IRU has brought together regulators and industry leaders to exchange ideas, challenges and examples of implementing and advancing e-CMR solutions.
As countries continue to accede to – and begin implementing – the e-CMR protocol, IRU ran a workshop with government authorities and the private sector to discuss the challenges, opportunities and best practices of advancing e-CMR solutions.
Consignments notes under the UN Convention for the carriage of goods (CMR) are primarily used for commercial transport contract purposes. They are also often used by law enforcement and customs authorities to check goods and consignor/consignee/carrier information in cross-border trade.
The digital version of the CMR consignment note, the e-CMR protocol, has been in place since 2008 and has now been ratified by 32 countries. By eliminating paperwork, e-CMR solutions lower handling costs, eliminate administrative and invoicing delays, and reduce discrepancies at delivery sites.
“In the near future, no trucks should stop at borders”
The two-hour workshop featured succinct presentations from seven external speakers, including by industry leaders, regulators and policy makers.
Konstantinos Alexopoulos, Chief, Transport Facilitation and Economics Section at UNECE, kicked off the workshop with a simple message, “in the near future, no trucks should stop at borders”.
He went on to add that the operationalisation of e-CMR should follow the provisions of CMR and its e-CMR protocol, meaning that it should be international, sustainable and agreed by all contracting parties.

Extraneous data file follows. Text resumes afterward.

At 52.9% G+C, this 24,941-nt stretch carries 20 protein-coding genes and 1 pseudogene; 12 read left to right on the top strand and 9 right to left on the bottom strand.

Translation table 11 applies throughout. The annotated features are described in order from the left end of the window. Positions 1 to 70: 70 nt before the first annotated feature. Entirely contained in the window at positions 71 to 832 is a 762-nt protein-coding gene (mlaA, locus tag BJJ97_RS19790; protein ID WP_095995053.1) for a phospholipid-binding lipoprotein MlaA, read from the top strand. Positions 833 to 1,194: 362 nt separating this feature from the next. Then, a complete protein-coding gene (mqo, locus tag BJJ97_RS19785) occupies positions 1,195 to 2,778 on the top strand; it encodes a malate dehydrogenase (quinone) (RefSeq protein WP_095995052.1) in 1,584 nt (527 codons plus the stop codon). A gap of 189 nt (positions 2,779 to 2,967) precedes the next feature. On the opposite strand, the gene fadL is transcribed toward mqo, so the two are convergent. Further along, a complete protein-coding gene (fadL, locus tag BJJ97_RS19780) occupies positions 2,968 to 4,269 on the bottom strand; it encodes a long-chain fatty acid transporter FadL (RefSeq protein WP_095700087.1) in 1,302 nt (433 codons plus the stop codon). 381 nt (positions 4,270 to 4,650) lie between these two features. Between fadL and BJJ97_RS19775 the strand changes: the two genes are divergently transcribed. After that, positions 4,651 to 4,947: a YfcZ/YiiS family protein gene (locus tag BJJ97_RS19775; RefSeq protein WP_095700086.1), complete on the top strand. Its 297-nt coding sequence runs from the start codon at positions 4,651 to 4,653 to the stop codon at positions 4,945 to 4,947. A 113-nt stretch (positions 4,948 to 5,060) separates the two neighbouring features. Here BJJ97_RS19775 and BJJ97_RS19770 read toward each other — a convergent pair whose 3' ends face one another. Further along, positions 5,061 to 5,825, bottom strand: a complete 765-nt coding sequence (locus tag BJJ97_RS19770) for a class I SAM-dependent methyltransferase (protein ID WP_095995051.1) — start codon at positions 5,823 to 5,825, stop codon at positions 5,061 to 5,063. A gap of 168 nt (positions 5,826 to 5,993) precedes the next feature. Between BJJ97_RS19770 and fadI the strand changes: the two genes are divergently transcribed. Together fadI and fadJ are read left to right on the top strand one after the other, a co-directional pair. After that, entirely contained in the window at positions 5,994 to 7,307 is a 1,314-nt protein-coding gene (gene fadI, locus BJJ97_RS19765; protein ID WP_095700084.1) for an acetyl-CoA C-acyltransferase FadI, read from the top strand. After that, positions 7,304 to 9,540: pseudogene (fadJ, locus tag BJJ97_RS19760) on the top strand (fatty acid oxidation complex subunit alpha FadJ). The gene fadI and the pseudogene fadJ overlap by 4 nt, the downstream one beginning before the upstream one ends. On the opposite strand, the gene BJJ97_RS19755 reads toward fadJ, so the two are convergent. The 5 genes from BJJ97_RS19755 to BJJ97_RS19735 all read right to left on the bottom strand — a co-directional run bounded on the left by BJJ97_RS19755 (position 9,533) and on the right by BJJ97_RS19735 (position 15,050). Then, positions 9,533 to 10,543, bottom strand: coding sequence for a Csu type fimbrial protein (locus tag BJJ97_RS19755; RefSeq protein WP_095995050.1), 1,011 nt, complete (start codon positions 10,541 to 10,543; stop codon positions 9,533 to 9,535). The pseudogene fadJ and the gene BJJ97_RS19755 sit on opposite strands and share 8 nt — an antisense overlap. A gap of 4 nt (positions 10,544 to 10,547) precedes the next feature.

Asset Assavbayev, Secretary General of the PS IGC TRACECA, highlighted that several members of the Transport Corridor Europe Caucasus Asia are interested in e-CMR solutions.
Both Konstantinos Alexopoulos and Asset Assavbayev emphasised the importance of testing e-CMR solutions.
Dieter Sellner, Head of Digital Transformation at DB Schenker, highlighted that eliminating paperwork will reduce operation costs. Together with Andreas Nettstrater, CEO of Open Logistics Foundation, they have presented a proposal to create open-source solutions. Andreas Nettstrater also noted the importance of aligning legislators and the private sector.
To further concretise the discussion, Hélène Kerjean, Supply Chain Product Marketing Manager at AKANEA, shared an example of how e-CMR is mobilised in the French market, with an eye on expanding their solution to other markets.
On the other hand, Antonia Ferrari, Key Account Manager at TN Torello, expressed her concern that Italy has yet to ratify the CMR protocol, given the importance of sustainability and digital solutions for the transport sector.
Finally, André Simha, Global Chief Digital & Information Officer of MSC Mediterranean Shipping Company, underscored that solutions must be interoperable. He also stressed the value of electronic documentation for international trade, and the importance of cyber security and governance.
All speakers agreed that it is necessary and beneficial to develop a global approach to e-CMR – which is technologically neutral, interoperable, harmonised and secure – as quickly as possible.